Herman Leonard: Immortal Images of Jazz Greats: And Great Stories as Well

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I’m a big fan of the late Herman Leonard.  He took such great pictures both here and in Europe, spanning a career that lasted 70 years,  from 1939 until his death in 2010.   In his wonderful autobiographical book Jazz, Giants, and Journeys, he chronicles his fascinating life journey:  from discovering nude pictures his older brother took of his wife, which sparked his interest in taking pictures, to going to Palestine in the 1930’s with his mother, who was part of the Hadassah organization.   He also ran Playboy’s Paris office, taking pictures of Grace Jones, Duke Ellington, Nico, and the titans of jazz having fun in the City of Light.  HIs first Playboy assignment was The Girls of Warsaw;  when he arrived he was told he could photograph somebody’s sister, and it turned out she was pregnant.  Herman rose to the occasion and took sexy pictures of here somehow.  Herman also took pictures of opium addicts in Bangkok in the 1950s, Burma during World War II, where he was stationed, as well as India and in Afghanistan,  where he captured incredible sights of the architecture and of the giant Buddha that the Taliban sadly destroyed.

Leonard took gorgeous portraits of Marlon Brando, with whom he travelled the Far East for months in preparation for the film Sayonara, Natalie Wood, Audrey Hepburn, and and Tony Bennett hugging a Columbia Records microphone during his first recording session in 1955.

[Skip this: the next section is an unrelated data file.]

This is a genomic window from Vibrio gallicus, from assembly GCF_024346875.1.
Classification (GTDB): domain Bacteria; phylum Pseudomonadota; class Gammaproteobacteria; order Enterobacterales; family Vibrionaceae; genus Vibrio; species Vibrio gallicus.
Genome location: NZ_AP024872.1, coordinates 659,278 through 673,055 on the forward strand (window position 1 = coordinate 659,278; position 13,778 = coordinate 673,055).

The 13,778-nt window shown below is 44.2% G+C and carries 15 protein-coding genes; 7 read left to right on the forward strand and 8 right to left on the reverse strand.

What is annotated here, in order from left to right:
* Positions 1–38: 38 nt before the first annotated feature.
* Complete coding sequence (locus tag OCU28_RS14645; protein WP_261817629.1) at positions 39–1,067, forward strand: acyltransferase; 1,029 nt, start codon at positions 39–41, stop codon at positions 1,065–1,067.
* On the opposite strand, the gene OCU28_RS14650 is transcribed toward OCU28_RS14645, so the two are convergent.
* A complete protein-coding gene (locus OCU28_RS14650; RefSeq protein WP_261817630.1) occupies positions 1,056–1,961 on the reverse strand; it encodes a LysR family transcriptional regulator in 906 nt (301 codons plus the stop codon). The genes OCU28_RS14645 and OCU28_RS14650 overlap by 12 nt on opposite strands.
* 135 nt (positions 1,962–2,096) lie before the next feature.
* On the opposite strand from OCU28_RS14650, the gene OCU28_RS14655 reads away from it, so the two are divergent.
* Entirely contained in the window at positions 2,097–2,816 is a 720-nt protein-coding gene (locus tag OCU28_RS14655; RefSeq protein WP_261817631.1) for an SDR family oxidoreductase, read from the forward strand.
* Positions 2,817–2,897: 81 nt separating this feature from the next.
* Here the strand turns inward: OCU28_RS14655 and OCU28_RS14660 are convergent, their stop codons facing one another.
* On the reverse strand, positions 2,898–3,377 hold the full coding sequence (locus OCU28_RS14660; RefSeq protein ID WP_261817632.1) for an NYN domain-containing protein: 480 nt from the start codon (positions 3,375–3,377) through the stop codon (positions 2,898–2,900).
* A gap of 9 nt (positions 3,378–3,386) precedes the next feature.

Two stories stand out.  In one, Leonard arrives at Billie Holiday’s home.  He’s greeted by a woman in an apron.  He thought it was the housekeeper at first.  Instead it was Billie herself, preparing a steak dinner for her boxer dog.

While apprenticing under the watchful eye of the great portrait photographer Yousef Karsh in Ottawa in the 1940’s, Leonard assisted in a photo session of Winston Churchill, who was visiting Canada for a political congress.  Churchill entered the studio with a scowl and impatience written all over his face:  he was in a bad mood.  To further exacerbate his bad temper, he was told he couldn’t smoke his cigar in the studio.  He kept smoking it.  Karsh removed the cigar from Churchill’s mouth, and Churchill glowered even more.  The memorable photo came to symbolize the bulldog determination of Britain to fight and overcome the Nazis.  In fact, it was just Churchill in a foul mood.

Rick Frystack, my great longtime friend at Amoeba Music, set up a book signing with Herman, which is on Amoeba’s website: